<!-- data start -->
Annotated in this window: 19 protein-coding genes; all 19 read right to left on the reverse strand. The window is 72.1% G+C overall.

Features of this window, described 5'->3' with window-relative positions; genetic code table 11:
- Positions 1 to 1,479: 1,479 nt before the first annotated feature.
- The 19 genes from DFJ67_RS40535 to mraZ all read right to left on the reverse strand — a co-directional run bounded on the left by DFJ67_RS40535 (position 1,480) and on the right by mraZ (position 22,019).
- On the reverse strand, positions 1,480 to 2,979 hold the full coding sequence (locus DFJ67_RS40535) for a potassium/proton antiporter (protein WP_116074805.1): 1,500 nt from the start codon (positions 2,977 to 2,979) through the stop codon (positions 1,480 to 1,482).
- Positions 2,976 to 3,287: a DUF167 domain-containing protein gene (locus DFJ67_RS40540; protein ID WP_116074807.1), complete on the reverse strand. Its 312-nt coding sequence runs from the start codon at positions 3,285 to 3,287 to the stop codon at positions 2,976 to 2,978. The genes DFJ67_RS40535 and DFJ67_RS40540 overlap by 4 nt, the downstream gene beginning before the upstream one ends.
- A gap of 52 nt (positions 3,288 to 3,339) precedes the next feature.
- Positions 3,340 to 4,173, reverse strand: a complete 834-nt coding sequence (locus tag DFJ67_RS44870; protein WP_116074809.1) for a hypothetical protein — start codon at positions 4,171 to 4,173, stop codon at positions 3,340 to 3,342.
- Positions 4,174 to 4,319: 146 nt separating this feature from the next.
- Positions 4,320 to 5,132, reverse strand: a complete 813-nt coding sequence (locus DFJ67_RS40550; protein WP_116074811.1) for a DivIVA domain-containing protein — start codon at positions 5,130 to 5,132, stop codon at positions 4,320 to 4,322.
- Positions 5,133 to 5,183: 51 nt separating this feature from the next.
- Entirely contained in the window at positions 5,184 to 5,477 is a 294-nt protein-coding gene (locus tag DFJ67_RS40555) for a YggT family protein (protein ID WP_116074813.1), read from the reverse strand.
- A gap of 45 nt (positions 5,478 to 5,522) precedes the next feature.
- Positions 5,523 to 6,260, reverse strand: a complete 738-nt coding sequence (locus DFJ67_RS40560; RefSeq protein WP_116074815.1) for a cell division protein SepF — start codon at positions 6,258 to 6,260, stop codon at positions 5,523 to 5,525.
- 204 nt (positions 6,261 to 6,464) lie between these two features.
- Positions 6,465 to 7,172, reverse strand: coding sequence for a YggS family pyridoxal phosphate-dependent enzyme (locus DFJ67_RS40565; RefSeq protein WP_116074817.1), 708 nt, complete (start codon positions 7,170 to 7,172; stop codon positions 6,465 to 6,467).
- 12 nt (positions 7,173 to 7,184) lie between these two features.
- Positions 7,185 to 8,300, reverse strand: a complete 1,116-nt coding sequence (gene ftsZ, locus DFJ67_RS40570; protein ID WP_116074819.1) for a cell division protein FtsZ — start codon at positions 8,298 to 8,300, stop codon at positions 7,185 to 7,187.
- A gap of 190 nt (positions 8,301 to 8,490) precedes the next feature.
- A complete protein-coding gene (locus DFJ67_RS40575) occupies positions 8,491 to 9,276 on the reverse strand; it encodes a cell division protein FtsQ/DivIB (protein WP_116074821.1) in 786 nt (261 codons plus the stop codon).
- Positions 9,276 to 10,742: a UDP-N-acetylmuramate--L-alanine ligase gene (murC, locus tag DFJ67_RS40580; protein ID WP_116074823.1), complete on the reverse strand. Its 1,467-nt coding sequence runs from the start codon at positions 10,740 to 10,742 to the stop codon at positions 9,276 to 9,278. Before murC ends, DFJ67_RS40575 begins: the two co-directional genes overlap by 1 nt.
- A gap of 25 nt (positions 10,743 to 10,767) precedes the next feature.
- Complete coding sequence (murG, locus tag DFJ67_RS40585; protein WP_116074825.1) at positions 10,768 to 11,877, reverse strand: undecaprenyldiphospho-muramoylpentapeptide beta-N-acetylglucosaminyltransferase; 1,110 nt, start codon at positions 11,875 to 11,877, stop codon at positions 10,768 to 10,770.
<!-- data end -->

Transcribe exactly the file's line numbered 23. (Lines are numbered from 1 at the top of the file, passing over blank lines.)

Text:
- Complete coding sequence (murG, locus tag DFJ67_RS40585; protein WP_116074825.1) at positions 10,768 to 11,877, reverse strand: undecaprenyldiphospho-muramoylpentapeptide beta-N-acetylglucosaminyltransferase; 1,110 nt, start codon at positions 11,875 to 11,877, stop codon at positions 10,768 to 10,770.